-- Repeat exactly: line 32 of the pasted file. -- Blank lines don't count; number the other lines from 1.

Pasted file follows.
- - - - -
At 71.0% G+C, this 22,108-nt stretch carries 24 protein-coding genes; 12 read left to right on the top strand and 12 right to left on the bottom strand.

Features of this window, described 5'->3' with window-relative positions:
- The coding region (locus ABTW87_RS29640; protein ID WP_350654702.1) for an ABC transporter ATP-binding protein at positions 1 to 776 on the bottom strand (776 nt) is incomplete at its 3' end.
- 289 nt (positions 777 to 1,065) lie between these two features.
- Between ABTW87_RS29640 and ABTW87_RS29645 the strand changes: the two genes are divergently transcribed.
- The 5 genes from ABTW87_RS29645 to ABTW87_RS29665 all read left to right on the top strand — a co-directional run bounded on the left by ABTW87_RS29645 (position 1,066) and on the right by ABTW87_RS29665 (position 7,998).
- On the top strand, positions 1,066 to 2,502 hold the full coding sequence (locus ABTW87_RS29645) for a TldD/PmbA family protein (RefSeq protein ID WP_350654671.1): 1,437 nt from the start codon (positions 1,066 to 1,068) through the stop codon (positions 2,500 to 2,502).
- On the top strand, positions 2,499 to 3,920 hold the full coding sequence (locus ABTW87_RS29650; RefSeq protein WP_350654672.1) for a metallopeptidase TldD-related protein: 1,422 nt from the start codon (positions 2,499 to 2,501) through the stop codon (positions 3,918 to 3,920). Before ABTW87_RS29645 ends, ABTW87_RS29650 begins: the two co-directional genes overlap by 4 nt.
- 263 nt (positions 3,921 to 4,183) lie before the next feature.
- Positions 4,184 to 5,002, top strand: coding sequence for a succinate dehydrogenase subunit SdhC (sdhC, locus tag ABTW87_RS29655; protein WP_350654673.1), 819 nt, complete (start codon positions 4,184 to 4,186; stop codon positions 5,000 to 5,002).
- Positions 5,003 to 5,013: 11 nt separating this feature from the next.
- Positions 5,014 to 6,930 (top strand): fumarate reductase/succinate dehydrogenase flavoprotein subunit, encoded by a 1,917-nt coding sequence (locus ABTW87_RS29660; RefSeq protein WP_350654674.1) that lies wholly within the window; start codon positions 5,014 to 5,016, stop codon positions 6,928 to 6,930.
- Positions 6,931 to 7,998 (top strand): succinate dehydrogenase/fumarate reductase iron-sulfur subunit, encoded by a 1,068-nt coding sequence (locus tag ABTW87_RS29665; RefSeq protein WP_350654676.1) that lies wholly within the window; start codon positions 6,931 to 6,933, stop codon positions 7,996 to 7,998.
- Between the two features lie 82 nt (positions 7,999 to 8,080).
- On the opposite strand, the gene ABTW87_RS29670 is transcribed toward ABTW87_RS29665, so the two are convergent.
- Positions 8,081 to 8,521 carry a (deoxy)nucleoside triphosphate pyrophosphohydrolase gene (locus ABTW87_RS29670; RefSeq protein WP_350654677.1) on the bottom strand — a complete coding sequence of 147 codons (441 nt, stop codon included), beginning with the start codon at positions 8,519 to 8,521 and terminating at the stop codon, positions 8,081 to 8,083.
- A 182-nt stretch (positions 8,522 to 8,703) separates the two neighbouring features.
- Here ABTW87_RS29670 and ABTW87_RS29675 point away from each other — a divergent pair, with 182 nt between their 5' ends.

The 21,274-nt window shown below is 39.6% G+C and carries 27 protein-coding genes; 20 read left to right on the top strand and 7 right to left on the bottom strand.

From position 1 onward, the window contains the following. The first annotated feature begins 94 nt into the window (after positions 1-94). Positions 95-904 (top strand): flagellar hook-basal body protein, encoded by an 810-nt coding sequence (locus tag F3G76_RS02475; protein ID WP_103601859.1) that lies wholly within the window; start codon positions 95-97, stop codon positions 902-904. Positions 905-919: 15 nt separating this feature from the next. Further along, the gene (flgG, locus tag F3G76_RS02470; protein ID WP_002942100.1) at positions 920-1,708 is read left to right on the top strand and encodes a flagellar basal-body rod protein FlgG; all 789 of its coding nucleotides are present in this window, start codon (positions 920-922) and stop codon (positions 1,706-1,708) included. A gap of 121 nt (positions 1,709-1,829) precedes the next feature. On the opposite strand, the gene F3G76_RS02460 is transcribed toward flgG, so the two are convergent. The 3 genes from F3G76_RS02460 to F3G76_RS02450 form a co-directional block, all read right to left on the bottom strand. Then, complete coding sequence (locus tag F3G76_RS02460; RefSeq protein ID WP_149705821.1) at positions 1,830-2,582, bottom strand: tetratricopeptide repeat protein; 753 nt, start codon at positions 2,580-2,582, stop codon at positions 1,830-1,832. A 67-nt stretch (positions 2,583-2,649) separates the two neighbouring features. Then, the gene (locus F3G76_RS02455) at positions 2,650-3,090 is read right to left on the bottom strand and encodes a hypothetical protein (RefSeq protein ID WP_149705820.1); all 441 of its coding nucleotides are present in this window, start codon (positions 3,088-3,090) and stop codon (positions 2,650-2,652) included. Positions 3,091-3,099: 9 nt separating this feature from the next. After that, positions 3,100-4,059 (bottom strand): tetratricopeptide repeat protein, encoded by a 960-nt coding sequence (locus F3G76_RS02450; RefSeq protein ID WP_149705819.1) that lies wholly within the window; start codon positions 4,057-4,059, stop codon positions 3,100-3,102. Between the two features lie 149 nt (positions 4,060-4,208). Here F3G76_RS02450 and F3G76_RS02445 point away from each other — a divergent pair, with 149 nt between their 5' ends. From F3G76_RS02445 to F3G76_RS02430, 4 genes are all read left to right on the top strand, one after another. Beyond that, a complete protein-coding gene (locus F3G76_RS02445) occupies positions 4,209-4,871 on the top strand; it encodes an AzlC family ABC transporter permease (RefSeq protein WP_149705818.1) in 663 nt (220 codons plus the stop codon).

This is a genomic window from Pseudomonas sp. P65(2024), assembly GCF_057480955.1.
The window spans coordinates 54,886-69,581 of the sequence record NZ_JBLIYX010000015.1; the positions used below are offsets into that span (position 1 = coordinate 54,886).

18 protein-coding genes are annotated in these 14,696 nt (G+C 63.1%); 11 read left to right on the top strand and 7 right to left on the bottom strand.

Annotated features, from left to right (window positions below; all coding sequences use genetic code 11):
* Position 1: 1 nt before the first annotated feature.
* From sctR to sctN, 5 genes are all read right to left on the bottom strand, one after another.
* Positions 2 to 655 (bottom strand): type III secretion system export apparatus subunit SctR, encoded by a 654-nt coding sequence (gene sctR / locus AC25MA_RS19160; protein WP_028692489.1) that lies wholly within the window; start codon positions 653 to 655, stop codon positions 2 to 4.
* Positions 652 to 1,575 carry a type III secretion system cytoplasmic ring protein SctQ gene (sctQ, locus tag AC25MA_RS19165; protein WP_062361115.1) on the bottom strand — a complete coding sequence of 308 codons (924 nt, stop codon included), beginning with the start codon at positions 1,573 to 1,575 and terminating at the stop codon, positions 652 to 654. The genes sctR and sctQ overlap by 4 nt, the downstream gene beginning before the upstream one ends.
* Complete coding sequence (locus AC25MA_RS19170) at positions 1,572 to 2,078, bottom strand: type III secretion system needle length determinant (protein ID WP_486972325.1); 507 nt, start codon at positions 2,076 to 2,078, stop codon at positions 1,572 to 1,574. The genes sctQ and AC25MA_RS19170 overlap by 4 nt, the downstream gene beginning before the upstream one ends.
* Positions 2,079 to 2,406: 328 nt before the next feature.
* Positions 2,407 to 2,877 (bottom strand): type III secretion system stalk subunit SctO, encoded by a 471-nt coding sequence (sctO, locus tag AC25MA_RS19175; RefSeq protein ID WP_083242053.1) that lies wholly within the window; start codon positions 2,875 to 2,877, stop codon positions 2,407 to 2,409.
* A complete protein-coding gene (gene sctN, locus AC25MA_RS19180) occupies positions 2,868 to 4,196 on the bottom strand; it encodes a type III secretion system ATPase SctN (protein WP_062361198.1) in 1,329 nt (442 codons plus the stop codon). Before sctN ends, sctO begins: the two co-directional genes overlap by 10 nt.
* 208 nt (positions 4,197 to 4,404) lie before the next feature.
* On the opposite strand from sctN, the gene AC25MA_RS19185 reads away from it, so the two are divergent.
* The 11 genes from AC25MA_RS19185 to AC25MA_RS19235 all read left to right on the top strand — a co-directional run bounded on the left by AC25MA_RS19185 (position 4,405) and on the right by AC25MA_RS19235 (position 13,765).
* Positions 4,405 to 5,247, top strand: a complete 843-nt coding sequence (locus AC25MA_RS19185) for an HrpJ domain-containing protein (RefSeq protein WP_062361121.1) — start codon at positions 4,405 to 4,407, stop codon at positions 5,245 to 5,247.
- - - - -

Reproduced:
* A complete protein-coding gene (gene sctN, locus AC25MA_RS19180) occupies positions 2,868 to 4,196 on the bottom strand; it encodes a type III secretion system ATPase SctN (protein WP_062361198.1) in 1,329 nt (442 codons plus the stop codon). Before sctN ends, sctO begins: the two co-directional genes overlap by 10 nt.